THE QIN DYNASTY
The Qin came to power in 221 B.C.E and lasted until 207 B.C.E., a dynasty
that is recorded to be the shortest in China's history, in part because
its rulers were attempting to create an empire in a short period of
time, at the expense of its peasants and slaves, and created tensions
that lead to the dynasty's downfall. They were one of the western states
that existed during the Warring States Period. They conquered the other
Warring States, unifying China for the first time. Their leader named
himself the First Emperor, or Shi huangdi, thus beginning the tradition
of having emperors for rulers. The Qin, while not the most culturally
advanced, were militarily powerful. They utilized many new technologies
in warfare, especially cavalry. The Qin are sometimes called the Ch'in,
which is probably where the name China originated.
Nobody had known the significance of the Qin until the late 20th Century
(1974), with the spectacular archeological discovery of a life size army
of 7500 terracotta military figures, guarding the tomb of Shi huangdi
(the First Emperor). There is an assumption that the terracotta army
replaced the real military figures that had been buried with its rulers.
The terracotta soldiers were fitted with real weapons, chariots, pottery
The achievements of the Qin are numerous. They standardized the language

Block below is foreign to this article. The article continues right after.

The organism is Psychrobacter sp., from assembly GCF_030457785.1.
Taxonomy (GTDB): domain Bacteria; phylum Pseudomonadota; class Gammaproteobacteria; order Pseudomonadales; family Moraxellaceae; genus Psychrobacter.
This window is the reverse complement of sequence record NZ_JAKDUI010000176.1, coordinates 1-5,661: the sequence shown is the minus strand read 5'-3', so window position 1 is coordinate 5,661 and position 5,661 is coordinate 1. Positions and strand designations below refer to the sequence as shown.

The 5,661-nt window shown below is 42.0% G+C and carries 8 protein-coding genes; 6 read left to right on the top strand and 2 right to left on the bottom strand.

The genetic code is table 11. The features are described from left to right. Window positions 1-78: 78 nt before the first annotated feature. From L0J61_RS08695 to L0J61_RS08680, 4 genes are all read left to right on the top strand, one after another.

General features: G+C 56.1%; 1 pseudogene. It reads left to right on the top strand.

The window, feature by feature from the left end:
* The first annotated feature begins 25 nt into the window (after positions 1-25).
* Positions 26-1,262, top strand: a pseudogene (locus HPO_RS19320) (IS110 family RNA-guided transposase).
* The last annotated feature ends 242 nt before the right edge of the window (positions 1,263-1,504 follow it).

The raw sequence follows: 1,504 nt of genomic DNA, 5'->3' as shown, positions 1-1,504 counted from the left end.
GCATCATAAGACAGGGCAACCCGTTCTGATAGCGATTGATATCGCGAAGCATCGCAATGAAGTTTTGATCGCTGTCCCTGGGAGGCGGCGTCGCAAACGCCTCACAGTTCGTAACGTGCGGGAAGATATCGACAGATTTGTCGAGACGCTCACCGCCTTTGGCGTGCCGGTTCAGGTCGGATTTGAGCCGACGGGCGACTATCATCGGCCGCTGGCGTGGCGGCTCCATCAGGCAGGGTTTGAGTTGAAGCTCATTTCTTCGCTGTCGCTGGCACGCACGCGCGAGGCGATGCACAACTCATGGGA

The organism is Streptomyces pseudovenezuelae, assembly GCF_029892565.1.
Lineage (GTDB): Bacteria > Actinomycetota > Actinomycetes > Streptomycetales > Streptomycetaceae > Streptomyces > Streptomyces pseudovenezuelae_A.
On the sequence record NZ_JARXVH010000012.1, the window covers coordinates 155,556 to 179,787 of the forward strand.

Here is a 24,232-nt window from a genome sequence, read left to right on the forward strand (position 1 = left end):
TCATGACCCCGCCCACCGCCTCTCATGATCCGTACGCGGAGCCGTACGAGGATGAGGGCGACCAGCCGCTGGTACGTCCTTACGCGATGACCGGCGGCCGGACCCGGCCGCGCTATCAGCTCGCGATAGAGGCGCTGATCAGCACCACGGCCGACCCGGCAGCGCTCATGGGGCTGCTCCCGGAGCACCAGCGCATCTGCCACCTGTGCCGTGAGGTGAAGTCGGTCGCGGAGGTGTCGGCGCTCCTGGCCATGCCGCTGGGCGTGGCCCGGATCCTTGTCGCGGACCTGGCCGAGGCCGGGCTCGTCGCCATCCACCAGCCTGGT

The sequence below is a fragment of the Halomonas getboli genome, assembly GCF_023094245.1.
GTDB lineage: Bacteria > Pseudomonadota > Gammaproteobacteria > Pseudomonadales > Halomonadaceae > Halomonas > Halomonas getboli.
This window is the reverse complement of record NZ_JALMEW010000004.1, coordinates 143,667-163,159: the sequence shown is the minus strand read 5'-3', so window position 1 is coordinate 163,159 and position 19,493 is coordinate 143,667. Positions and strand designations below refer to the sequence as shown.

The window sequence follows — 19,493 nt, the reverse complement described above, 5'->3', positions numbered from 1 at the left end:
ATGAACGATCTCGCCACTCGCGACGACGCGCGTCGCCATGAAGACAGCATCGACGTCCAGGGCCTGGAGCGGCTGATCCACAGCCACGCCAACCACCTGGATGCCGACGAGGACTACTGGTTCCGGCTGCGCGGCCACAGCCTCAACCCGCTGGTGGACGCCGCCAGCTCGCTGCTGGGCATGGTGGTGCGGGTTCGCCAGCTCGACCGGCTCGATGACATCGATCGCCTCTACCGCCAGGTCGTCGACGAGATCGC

and writing of China, This was necessary for nobility to communicate
across the country; administrators had to be able to read the writing of
the commands to which they were sent. Also, currency became
standardized as a circular copper coin with a square hole in the middle.
Weights and Measurements were also made uniform, especially for
Moreover, The Qin established several public works projects. The Great
Wall was built in the north, to protect against invasions. From the
capital, A 500 mile highway called Straight Road, and the building of
several imperial roadways covering over 4200 miles in length were
completed. To ship grain and other foodstuffs from the mountains to the
West River, a 3-mile wide canal covering 1250 miles was dug and to this
day, the canal is still utilized.
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